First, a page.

There's a new sheriff in town: Jim Ferguson plans to shake things up at Y&R in New York
Given the task of selecting and posting the best print ad for May, Jim Ferguson decided none was worthy. Instead of hanging an ad in the lobby of all 25 floors that Young & Rubicam Inc. occupies at 285 Madison Avenue--where the work traditionally appears each month--Ferguson, then the new chief creative officer and president of Young & Rubicam, posted blank sheets with tiny copy at the bottom: "There will be no ad of the month for May. For an explanation, please contact Jim Ferguson."
The following month, he did it again. "Our print is nowhere close to where it needs to be," explains Ferguson. "I'm not trying to be cruel. It's just that there's somebody watching."
The message was clear: The new creative chief was not a pushover. Or as the plain-speaking Texan with a gift for salty speech puts it, "When somebody comes in and I see a half-ass idea, they're going to get half my ass on it. And if they don't like it, I'm sorry. That's what it is."
Since his first weeks in May, Ferguson has stressed the importance of raising the quality of Y&R's advertising, particularly its print work. Indeed, he seems fixated on it. Ad slicks hang from the long "arm" of Big Tex, a lifesize, plywood cowboy mounted on the wall outside his office. Tex's reversible face reveals a smile for good work and a frown for bad. His thumbs also flip up or down.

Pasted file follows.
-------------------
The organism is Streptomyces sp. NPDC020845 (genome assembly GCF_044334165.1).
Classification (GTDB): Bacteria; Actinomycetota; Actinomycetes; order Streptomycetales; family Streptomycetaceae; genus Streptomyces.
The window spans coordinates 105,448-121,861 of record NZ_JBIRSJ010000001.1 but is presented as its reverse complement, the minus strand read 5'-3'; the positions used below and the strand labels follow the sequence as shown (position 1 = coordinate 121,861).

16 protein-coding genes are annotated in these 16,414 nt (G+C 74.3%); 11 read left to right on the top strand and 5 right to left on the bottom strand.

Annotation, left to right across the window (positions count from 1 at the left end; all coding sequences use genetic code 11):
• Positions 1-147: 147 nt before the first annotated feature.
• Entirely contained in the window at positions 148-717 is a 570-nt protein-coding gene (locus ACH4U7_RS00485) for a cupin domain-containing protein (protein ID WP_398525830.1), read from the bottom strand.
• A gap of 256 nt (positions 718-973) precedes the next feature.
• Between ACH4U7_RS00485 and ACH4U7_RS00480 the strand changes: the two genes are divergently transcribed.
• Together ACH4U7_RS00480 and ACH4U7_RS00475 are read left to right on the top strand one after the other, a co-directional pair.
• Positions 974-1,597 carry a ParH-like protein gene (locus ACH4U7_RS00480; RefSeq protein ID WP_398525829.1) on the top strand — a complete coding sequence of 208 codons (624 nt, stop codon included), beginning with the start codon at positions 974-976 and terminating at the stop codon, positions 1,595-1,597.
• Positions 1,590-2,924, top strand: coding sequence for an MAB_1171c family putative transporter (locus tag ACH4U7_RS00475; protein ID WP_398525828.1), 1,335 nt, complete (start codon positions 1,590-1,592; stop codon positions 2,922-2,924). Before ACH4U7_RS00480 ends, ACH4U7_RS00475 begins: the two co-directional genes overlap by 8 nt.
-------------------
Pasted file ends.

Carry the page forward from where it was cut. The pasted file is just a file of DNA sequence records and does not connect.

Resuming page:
Every month, Ferguson examines each execution, e-mailing praise and criticism to the creators. An unhappy e-mail: "I've been looking at this ad for 10 minutes. I've yet to find an idea. Why don't you come up to my office and show me?"
Whether it's with Big Tex or blank postings, Ferguson remains focused on a dual mission: He wants to get his 200 staffers to produce eye-catching ads more consistently, as well as convince conservative clients to embrace risk.
The task is daunting.
Y&R, the largest agency in terms of billings in New York--$3.7 billion--has, in recent years, been known more for its new-business prowess and a successful initial public offering than its creative brilliance. Still, under worldwide creative director Ted Bell, who arrived from Leo Burnett in 1993, the work has improved.
Last year, the agency garnered two of the five Emmy nominations for outstanding commercial: the "Freshman" spot for AT&T, in which a mother drops off her daughter at college, and A Streetcar Named Desire spoof for Pella windows.
Nevertheless, Y&R produced more than 230 TV spots in 1998. At times, the agency seems more interested in not rocking the boat than stirring the pot--a point Ferguson acknowledged during a frank interview recently in his New York office.